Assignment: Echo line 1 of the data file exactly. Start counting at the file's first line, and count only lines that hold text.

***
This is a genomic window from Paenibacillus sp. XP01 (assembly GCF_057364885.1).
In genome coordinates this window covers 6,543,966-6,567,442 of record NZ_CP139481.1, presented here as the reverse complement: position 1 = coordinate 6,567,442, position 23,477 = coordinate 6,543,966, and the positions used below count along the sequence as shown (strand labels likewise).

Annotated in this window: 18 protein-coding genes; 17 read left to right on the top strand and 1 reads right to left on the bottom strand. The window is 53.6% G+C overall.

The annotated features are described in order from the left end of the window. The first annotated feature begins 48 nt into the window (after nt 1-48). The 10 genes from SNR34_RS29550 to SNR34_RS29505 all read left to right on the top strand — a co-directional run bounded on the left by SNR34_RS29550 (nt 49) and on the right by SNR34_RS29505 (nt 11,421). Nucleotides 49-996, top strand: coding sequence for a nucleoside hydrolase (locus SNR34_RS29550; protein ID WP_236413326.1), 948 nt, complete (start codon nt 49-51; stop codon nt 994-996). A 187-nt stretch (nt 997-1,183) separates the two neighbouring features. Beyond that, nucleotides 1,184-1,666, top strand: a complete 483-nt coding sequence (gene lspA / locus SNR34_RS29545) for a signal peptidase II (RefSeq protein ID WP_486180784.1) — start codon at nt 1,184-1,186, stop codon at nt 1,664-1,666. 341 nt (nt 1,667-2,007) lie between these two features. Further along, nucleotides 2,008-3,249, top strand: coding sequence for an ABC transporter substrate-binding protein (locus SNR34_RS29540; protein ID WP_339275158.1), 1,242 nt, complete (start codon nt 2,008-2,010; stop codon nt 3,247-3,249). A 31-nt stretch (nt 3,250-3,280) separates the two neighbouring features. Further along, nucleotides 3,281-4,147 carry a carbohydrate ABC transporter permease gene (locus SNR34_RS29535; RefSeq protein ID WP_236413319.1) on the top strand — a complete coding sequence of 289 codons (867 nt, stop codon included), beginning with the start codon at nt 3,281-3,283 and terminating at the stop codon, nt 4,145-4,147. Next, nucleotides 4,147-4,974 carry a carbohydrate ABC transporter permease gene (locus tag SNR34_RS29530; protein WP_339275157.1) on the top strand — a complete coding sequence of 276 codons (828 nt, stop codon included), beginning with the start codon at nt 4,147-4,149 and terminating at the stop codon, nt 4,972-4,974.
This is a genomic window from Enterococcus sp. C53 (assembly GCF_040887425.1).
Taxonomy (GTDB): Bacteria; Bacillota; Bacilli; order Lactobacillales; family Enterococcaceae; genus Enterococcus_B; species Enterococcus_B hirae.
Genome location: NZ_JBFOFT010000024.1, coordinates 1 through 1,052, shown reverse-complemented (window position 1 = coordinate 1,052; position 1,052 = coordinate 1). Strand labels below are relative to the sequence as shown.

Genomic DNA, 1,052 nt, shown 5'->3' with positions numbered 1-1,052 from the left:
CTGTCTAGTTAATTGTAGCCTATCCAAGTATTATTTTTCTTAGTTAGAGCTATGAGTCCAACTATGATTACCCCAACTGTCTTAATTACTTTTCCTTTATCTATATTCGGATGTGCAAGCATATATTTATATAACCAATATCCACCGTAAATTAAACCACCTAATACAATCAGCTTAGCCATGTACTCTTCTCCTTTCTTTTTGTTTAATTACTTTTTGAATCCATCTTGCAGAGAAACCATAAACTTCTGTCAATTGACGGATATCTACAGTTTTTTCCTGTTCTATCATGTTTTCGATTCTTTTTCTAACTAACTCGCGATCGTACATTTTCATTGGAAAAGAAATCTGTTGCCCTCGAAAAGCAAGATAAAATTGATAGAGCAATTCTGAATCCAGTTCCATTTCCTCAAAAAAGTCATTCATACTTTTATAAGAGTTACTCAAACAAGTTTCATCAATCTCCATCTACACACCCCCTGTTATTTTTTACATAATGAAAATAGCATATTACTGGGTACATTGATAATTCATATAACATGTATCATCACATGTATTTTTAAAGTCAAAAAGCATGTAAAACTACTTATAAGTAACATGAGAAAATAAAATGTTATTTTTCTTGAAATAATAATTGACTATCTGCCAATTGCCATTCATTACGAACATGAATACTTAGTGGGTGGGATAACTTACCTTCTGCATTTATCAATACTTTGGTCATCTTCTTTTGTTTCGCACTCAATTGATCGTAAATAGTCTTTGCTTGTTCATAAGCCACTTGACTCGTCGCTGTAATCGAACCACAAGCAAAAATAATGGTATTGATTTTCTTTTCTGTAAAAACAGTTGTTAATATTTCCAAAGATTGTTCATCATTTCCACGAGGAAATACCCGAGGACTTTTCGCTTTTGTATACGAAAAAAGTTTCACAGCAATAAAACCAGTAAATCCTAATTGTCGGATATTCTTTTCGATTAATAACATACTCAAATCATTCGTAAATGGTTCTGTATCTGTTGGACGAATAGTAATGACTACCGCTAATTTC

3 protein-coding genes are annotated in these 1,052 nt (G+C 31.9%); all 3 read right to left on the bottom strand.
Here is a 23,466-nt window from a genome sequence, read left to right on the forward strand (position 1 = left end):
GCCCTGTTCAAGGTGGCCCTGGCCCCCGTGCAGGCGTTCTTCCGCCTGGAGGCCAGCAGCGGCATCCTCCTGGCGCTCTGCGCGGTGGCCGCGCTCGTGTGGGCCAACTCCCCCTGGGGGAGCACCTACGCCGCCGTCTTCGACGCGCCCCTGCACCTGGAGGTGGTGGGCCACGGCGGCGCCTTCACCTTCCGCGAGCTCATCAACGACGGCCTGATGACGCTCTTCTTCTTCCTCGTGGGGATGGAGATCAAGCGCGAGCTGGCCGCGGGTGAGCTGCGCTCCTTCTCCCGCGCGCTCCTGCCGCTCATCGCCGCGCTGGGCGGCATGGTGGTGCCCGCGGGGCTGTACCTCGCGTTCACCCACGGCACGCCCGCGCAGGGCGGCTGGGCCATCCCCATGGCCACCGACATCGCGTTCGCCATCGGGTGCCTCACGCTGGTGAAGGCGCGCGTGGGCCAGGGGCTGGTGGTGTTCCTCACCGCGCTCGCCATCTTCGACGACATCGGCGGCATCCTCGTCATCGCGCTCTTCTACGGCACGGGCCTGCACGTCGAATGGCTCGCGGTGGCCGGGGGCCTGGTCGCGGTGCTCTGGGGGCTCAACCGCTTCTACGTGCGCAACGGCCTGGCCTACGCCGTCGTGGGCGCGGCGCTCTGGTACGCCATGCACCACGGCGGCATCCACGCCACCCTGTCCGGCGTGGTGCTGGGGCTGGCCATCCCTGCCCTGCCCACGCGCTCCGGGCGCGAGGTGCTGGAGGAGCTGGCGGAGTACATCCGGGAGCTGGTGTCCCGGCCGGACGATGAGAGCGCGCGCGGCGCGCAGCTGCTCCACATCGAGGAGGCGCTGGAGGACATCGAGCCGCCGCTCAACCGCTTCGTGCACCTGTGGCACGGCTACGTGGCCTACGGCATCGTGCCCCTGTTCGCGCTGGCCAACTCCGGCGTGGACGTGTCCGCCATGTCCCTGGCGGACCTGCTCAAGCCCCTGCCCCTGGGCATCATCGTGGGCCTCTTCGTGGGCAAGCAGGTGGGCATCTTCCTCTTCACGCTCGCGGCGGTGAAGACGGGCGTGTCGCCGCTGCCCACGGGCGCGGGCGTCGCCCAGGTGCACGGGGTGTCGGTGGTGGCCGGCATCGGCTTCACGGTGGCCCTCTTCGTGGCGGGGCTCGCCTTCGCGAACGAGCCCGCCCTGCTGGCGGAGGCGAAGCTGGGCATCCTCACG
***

This is a genomic window from Paenibacillus sp. XP01 (assembly GCF_057364885.1).